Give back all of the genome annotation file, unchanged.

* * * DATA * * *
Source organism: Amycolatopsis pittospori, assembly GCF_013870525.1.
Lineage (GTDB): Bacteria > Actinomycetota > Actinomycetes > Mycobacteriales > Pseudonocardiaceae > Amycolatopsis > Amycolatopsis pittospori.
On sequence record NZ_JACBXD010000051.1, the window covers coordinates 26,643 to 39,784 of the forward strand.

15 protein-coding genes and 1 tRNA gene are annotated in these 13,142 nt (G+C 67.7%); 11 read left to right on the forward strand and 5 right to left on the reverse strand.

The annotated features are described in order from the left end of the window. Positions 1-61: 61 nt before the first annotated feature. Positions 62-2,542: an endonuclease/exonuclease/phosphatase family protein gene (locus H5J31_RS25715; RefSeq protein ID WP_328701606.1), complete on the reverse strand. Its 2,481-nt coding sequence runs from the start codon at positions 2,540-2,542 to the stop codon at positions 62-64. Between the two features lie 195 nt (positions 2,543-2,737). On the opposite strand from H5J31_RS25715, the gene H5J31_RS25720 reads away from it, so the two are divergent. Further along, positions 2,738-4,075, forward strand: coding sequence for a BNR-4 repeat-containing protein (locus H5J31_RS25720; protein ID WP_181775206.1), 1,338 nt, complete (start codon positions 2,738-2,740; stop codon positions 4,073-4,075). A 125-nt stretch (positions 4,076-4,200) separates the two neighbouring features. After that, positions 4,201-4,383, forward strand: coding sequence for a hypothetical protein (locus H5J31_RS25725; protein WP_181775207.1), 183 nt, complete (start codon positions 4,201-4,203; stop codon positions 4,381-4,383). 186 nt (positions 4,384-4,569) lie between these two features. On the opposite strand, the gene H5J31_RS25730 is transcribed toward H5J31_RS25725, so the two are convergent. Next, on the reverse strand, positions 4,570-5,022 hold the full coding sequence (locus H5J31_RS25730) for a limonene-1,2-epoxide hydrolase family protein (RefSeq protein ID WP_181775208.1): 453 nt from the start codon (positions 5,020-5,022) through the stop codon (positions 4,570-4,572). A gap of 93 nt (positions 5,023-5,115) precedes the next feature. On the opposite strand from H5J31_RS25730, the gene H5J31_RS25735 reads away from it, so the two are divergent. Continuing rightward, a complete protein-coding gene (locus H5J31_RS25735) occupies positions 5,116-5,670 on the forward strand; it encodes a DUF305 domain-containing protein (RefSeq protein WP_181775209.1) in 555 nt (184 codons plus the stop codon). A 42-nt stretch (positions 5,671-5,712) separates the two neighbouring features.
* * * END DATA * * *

Source organism: Amycolatopsis pittospori, assembly GCF_013870525.1.
Lineage (GTDB): Bacteria > Actinomycetota > Actinomycetes > Mycobacteriales > Pseudonocardiaceae > Amycolatopsis > Amycolatopsis pittospori.
On sequence record NZ_JACBXD010000051.1, the window covers coordinates 26,643 to 39,784 of the forward strand.

15 protein-coding genes and 1 tRNA gene are annotated in these 13,142 nt (G+C 67.7%); 11 read left to right on the forward strand and 5 right to left on the reverse strand.

The annotated features are described in order from the left end of the window. Positions 1-61: 61 nt before the first annotated feature. Positions 62-2,542: an endonuclease/exonuclease/phosphatase family protein gene (locus H5J31_RS25715; RefSeq protein ID WP_328701606.1), complete on the reverse strand. Its 2,481-nt coding sequence runs from the start codon at positions 2,540-2,542 to the stop codon at positions 62-64. Between the two features lie 195 nt (positions 2,543-2,737). On the opposite strand from H5J31_RS25715, the gene H5J31_RS25720 reads away from it, so the two are divergent. Further along, positions 2,738-4,075, forward strand: coding sequence for a BNR-4 repeat-containing protein (locus H5J31_RS25720; protein ID WP_181775206.1), 1,338 nt, complete (start codon positions 2,738-2,740; stop codon positions 4,073-4,075). A 125-nt stretch (positions 4,076-4,200) separates the two neighbouring features. After that, positions 4,201-4,383, forward strand: coding sequence for a hypothetical protein (locus H5J31_RS25725; protein WP_181775207.1), 183 nt, complete (start codon positions 4,201-4,203; stop codon positions 4,381-4,383). 186 nt (positions 4,384-4,569) lie between these two features. On the opposite strand, the gene H5J31_RS25730 is transcribed toward H5J31_RS25725, so the two are convergent. Next, on the reverse strand, positions 4,570-5,022 hold the full coding sequence (locus H5J31_RS25730) for a limonene-1,2-epoxide hydrolase family protein (RefSeq protein ID WP_181775208.1): 453 nt from the start codon (positions 5,020-5,022) through the stop codon (positions 4,570-4,572). A gap of 93 nt (positions 5,023-5,115) precedes the next feature. On the opposite strand from H5J31_RS25730, the gene H5J31_RS25735 reads away from it, so the two are divergent. Continuing rightward, a complete protein-coding gene (locus H5J31_RS25735) occupies positions 5,116-5,670 on the forward strand; it encodes a DUF305 domain-containing protein (RefSeq protein WP_181775209.1) in 555 nt (184 codons plus the stop codon). A 42-nt stretch (positions 5,671-5,712) separates the two neighbouring features.